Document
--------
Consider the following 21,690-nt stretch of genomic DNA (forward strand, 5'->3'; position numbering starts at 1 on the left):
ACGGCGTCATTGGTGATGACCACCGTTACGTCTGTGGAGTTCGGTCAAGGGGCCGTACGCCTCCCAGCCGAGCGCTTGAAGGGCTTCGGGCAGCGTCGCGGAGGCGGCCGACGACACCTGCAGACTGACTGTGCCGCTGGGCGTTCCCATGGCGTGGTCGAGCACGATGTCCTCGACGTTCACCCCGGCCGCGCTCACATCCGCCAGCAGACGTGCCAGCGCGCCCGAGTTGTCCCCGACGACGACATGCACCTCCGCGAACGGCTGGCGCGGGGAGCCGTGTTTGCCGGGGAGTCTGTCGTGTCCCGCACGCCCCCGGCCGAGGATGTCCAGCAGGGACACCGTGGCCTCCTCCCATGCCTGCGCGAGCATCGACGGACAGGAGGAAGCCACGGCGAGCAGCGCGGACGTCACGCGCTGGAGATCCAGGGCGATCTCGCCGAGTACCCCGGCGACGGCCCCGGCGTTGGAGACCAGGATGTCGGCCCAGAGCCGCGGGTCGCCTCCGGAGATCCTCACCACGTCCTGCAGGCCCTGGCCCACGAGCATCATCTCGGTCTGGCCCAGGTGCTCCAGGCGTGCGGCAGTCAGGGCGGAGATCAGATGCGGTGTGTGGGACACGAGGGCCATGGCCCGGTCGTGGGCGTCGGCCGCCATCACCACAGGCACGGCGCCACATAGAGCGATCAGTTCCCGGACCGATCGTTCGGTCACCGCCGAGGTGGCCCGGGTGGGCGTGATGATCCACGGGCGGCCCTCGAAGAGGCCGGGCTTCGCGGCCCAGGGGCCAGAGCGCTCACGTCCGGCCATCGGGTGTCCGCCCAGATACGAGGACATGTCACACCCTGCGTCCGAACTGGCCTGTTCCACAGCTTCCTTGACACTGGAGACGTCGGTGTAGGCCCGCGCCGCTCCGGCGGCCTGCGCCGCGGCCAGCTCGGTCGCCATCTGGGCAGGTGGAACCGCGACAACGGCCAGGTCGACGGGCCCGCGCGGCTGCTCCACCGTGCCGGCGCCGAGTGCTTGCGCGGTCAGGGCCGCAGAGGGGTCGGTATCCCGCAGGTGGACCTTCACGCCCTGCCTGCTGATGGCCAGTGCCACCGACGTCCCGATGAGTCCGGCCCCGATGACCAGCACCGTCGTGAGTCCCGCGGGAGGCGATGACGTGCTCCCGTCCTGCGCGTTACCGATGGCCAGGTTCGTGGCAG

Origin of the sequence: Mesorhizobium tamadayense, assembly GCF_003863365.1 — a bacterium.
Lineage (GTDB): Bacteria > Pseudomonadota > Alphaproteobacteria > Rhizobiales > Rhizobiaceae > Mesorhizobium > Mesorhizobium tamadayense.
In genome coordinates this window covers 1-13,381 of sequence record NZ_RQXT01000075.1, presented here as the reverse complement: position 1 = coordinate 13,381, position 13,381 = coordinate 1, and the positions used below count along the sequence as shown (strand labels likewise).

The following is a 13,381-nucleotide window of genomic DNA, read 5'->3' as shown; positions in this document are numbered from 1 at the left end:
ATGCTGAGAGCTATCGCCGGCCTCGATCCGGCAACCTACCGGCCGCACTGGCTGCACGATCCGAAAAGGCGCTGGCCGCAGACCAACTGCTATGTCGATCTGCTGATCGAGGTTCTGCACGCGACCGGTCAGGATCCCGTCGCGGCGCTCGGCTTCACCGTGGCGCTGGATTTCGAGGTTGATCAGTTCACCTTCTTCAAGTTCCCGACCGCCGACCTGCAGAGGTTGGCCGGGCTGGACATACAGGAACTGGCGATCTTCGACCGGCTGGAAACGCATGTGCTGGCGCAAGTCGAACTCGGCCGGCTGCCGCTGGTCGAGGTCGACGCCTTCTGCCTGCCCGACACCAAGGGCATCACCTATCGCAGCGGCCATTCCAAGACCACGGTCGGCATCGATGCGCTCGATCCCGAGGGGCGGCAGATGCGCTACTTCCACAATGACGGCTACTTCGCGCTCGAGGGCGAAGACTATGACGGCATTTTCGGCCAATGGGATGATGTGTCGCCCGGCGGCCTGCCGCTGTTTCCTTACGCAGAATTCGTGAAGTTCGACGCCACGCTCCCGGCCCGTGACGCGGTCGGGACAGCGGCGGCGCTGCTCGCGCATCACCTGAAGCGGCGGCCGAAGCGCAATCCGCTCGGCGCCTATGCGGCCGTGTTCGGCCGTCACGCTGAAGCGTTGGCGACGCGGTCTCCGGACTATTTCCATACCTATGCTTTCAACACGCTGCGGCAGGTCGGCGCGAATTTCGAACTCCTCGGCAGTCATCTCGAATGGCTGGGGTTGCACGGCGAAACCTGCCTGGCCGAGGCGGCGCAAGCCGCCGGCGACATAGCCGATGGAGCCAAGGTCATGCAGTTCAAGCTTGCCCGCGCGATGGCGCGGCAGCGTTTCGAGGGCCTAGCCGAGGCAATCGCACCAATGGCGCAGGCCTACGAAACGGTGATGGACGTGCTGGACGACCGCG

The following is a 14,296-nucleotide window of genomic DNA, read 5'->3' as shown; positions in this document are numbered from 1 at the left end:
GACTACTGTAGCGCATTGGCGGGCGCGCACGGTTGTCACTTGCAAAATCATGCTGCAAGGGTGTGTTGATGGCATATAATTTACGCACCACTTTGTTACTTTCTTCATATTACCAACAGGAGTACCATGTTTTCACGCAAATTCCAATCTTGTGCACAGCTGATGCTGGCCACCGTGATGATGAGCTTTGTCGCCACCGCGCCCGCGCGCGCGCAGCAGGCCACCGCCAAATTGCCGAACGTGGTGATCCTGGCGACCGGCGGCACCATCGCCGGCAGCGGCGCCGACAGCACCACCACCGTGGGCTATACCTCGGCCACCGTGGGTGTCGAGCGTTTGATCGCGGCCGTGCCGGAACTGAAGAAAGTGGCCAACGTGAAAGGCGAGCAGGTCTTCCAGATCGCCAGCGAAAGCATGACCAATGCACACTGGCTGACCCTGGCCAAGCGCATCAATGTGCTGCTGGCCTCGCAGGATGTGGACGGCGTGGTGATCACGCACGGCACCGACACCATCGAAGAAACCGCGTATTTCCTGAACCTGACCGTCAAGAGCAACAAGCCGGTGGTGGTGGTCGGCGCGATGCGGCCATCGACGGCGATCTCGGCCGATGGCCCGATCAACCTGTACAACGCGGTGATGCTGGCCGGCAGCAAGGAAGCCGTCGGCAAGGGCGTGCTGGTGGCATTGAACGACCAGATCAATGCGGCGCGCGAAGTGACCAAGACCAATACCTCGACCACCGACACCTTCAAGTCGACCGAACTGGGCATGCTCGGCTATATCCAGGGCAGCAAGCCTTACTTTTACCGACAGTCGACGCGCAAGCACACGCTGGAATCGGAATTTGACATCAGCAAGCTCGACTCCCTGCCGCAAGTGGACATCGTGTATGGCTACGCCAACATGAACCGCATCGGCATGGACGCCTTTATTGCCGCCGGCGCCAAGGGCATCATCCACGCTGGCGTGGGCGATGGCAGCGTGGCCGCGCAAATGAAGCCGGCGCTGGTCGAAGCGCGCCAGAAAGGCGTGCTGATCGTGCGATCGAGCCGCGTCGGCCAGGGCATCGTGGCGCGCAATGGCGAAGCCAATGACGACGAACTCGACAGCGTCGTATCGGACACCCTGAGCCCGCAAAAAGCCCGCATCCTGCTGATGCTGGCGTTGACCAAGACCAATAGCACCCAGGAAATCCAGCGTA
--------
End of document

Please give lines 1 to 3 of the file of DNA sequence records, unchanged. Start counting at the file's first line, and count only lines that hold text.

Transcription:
Consider the following 21,690-nt stretch of genomic DNA (forward strand, 5'->3'; position numbering starts at 1 on the left):
ACGGCGTCATTGGTGATGACCACCGTTACGTCTGTGGAGTTCGGTCAAGGGGCCGTACGCCTCCCAGCCGAGCGCTTGAAGGGCTTCGGGCAGCGTCGCGGAGGCGGCCGACGACACCTGCAGACTGACTGTGCCGCTGGGCGTTCCCATGGCGTGGTCGAGCACGATGTCCTCGACGTTCACCCCGGCCGCGCTCACATCCGCCAGCAGACGTGCCAGCGCGCCCGAGTTGTCCCCGACGACGACATGCACCTCCGCGAACGGCTGGCGCGGGGAGCCGTGTTTGCCGGGGAGTCTGTCGTGTCCCGCACGCCCCCGGCCGAGGATGTCCAGCAGGGACACCGTGGCCTCCTCCCATGCCTGCGCGAGCATCGACGGACAGGAGGAAGCCACGGCGAGCAGCGCGGACGTCACGCGCTGGAGATCCAGGGCGATCTCGCCGAGTACCCCGGCGACGGCCCCGGCGTTGGAGACCAGGATGTCGGCCCAGAGCCGCGGGTCGCCTCCGGAGATCCTCACCACGTCCTGCAGGCCCTGGCCCACGAGCATCATCTCGGTCTGGCCCAGGTGCTCCAGGCGTGCGGCAGTCAGGGCGGAGATCAGATGCGGTGTGTGGGACACGAGGGCCATGGCCCGGTCGTGGGCGTCGGCCGCCATCACCACAGGCACGGCGCCACATAGAGCGATCAGTTCCCGGACCGATCGTTCGGTCACCGCCGAGGTGGCCCGGGTGGGCGTGATGATCCACGGGCGGCCCTCGAAGAGGCCGGGCTTCGCGGCCCAGGGGCCAGAGCGCTCACGTCCGGCCATCGGGTGTCCGCCCAGATACGAGGACATGTCACACCCTGCGTCCGAACTGGCCTGTTCCACAGCTTCCTTGACACTGGAGACGTCGGTGTAGGCCCGCGCCGCTCCGGCGGCCTGCGCCGCGGCCAGCTCGGTCGCCATCTGGGCAGGTGGAACCGCGACAACGGCCAGGTCGACGGGCCCGCGCGGCTGCTCCACCGTGCCGGCGCCGAGTGCTTGCGCGGTCAGGGCCGCAGAGGGGTCGGTATCCCGCAGGTGGACCTTCACGCCCTGCCTGCTGATGGCCAGTGCCACCGACGTCCCGATGAGTCCGGCCCCGATGACCAGCACCGTCGTGAGTCCCGCGGGAGGCGATGACGTGCTCCCGTCCTGCGCGTTACCGATGGCCAGGTTCGTGGCAG

Origin of the sequence: Mesorhizobium tamadayense, assembly GCF_003863365.1 — a bacterium.